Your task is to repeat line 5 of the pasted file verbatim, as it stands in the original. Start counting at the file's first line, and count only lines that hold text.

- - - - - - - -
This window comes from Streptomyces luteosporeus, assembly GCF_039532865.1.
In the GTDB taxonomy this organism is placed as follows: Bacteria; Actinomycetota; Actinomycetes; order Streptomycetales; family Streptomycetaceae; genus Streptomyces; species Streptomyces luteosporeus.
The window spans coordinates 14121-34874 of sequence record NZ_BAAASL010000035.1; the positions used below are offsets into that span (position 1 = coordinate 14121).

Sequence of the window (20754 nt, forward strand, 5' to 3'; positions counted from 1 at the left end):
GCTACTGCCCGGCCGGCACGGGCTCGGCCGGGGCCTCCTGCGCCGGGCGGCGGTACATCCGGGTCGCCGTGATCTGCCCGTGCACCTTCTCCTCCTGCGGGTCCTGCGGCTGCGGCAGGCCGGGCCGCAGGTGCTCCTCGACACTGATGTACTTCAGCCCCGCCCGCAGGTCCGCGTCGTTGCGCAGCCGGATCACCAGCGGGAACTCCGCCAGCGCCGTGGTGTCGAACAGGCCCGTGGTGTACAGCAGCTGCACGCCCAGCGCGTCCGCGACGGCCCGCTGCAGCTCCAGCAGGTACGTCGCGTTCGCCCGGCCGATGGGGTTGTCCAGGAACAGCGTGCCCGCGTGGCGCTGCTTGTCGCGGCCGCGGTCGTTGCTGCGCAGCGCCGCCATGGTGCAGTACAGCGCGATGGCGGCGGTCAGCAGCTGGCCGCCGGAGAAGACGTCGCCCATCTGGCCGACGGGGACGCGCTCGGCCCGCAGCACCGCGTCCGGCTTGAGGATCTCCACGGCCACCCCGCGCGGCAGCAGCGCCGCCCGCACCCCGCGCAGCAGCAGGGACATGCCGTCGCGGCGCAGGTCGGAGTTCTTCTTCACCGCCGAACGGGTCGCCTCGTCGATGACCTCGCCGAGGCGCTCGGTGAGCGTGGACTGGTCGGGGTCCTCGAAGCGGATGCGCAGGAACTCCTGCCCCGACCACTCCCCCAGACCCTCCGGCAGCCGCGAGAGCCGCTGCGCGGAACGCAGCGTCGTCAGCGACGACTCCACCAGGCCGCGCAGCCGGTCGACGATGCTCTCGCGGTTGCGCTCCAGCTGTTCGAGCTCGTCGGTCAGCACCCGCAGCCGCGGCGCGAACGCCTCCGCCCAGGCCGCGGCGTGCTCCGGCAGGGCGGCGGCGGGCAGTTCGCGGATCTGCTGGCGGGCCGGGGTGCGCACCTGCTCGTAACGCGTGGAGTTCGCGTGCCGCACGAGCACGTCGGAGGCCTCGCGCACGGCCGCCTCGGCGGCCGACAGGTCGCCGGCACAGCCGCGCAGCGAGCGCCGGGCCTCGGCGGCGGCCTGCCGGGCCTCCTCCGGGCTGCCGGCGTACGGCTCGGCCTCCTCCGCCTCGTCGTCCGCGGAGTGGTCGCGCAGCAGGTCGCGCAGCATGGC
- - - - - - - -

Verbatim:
GCTACTGCCCGGCCGGCACGGGCTCGGCCGGGGCCTCCTGCGCCGGGCGGCGGTACATCCGGGTCGCCGTGATCTGCCCGTGCACCTTCTCCTCCTGCGGGTCCTGCGGCTGCGGCAGGCCGGGCCGCAGGTGCTCCTCGACACTGATGTACTTCAGCCCCGCCCGCAGGTCCGCGTCGTTGCGCAGCCGGATCACCAGCGGGAACTCCGCCAGCGCCGTGGTGTCGAACAGGCCCGTGGTGTACAGCAGCTGCACGCCCAGCGCGTCCGCGACGGCCCGCTGCAGCTCCAGCAGGTACGTCGCGTTCGCCCGGCCGATGGGGTTGTCCAGGAACAGCGTGCCCGCGTGGCGCTGCTTGTCGCGGCCGCGGTCGTTGCTGCGCAGCGCCGCCATGGTGCAGTACAGCGCGATGGCGGCGGTCAGCAGCTGGCCGCCGGAGAAGACGTCGCCCATCTGGCCGACGGGGACGCGCTCGGCCCGCAGCACCGCGTCCGGCTTGAGGATCTCCACGGCCACCCCGCGCGGCAGCAGCGCCGCCCGCACCCCGCGCAGCAGCAGGGACATGCCGTCGCGGCGCAGGTCGGAGTTCTTCTTCACCGCCGAACGGGTCGCCTCGTCGATGACCTCGCCGAGGCGCTCGGTGAGCGTGGACTGGTCGGGGTCCTCGAAGCGGATGCGCAGGAACTCCTGCCCCGACCACTCCCCCAGACCCTCCGGCAGCCGCGAGAGCCGCTGCGCGGAACGCAGCGTCGTCAGCGACGACTCCACCAGGCCGCGCAGCCGGTCGACGATGCTCTCGCGGTTGCGCTCCAGCTGTTCGAGCTCGTCGGTCAGCACCCGCAGCCGCGGCGCGAACGCCTCCGCCCAGGCCGCGGCGTGCTCCGGCAGGGCGGCGGCGGGCAGTTCGCGGATCTGCTGGCGGGCCGGGGTGCGCACCTGCTCGTAACGCGTGGAGTTCGCGTGCCGCACGAGCACGTCGGAGGCCTCGCGCACGGCCGCCTCGGCGGCCGACAGGTCGCCGGCACAGCCGCGCAGCGAGCGCCGGGCCTCGGCGGCGGCCTGCCGGGCCTCCTCCGGGCTGCCGGCGTACGGCTCGGCCTCCTCCGCCTCGTCGTCCGCGGAGTGGTCGCGCAGCAGGTCGCGCAGCATGGC